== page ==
ALBUM TITLE: Mahler
WORKS: Das Lied von der Erde
PERFORMER: Jonas Kaufmann (tenor); Vienna Philharmonic/Jonathan Nott
CATALOGUE NO: 88985389832
This is no vanity project or publicity stunt. Mahler stipulated a tenor for three movements of his song-symphony on texts by Chinese poets, a mezzo-soprano ‘or possibly a baritone’ for the other three. But he was also alert to the artistry of a top singer, and I think he would have approved Jonas Kaufmann’s ground-breaking decision to take the solo part throughout. It’s not much of a stretch for him – a few low notes apart, the lower register suits this baritenor well enough, and the sensitivity to the quieter setting is undoubted in ‘The Lonely Man in Autumn’ – the most successful movement of all here – and the desolate narratives of farewell before the earth’s resurgence sweeps all frozen grief aside.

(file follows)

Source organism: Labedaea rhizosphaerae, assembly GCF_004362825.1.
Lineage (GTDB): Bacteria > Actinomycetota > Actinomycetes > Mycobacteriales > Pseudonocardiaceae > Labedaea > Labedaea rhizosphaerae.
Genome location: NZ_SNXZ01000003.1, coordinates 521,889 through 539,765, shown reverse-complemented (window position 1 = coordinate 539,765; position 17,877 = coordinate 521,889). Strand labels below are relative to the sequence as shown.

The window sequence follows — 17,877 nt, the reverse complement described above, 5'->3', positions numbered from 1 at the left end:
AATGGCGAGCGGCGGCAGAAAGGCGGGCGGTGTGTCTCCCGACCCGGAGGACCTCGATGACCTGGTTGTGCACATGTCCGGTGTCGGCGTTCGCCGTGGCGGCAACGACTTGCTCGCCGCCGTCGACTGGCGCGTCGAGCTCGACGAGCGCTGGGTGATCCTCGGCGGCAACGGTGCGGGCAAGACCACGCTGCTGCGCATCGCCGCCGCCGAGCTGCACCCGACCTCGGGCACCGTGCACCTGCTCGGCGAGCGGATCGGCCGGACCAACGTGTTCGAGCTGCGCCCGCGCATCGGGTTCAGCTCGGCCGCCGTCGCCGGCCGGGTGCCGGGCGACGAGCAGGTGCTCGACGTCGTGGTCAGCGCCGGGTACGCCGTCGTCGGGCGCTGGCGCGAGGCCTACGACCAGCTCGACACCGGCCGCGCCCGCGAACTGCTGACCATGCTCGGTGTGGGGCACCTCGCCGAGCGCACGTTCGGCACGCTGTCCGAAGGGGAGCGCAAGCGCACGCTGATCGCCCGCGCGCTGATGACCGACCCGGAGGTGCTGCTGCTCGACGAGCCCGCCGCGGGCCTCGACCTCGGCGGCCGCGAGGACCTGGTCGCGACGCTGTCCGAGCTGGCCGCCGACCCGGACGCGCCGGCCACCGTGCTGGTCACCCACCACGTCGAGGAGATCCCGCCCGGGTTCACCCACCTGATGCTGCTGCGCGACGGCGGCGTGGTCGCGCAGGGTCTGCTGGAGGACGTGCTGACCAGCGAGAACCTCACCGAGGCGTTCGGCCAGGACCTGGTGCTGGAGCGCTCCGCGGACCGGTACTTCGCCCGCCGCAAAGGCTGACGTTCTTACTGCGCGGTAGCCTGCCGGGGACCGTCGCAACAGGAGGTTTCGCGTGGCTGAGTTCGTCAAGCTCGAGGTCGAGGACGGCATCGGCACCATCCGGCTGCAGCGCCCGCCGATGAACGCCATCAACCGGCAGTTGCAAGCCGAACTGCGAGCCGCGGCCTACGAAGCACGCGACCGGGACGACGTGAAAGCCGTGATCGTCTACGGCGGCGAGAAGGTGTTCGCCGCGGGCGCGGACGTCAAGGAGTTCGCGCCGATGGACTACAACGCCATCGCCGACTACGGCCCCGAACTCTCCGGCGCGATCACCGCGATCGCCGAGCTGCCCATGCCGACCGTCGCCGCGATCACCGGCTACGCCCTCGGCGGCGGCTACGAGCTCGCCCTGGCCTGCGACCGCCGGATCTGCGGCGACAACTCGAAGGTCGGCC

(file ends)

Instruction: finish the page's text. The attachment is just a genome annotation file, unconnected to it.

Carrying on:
There, though, lies the only problem. Kaufmann’s heroic top notes at full pelt are the real thing in the two ‘Drinking Songs’. But he can’t relax into generous sensuality, and the constricted tone rather lessens the impact of the great catharses, so surgingly carried by a mezzo like Janet Baker – and for that matter bartione Stephen Gadd on Nott’s other recording made only four months earlier (see below). Timings are very close on both versions, suggesting Kaufmann was musicianly enough to follow his conductor’s lead, with a consistency both of orchestral phrasing and balance (though Sony’s sound-picture is more synthetic than Tudor’s and spotlights the odd instrumental solo). Under any other circumstances, this release would have stood out as the golden newcomer. It’s certainly worth hearing, all the same.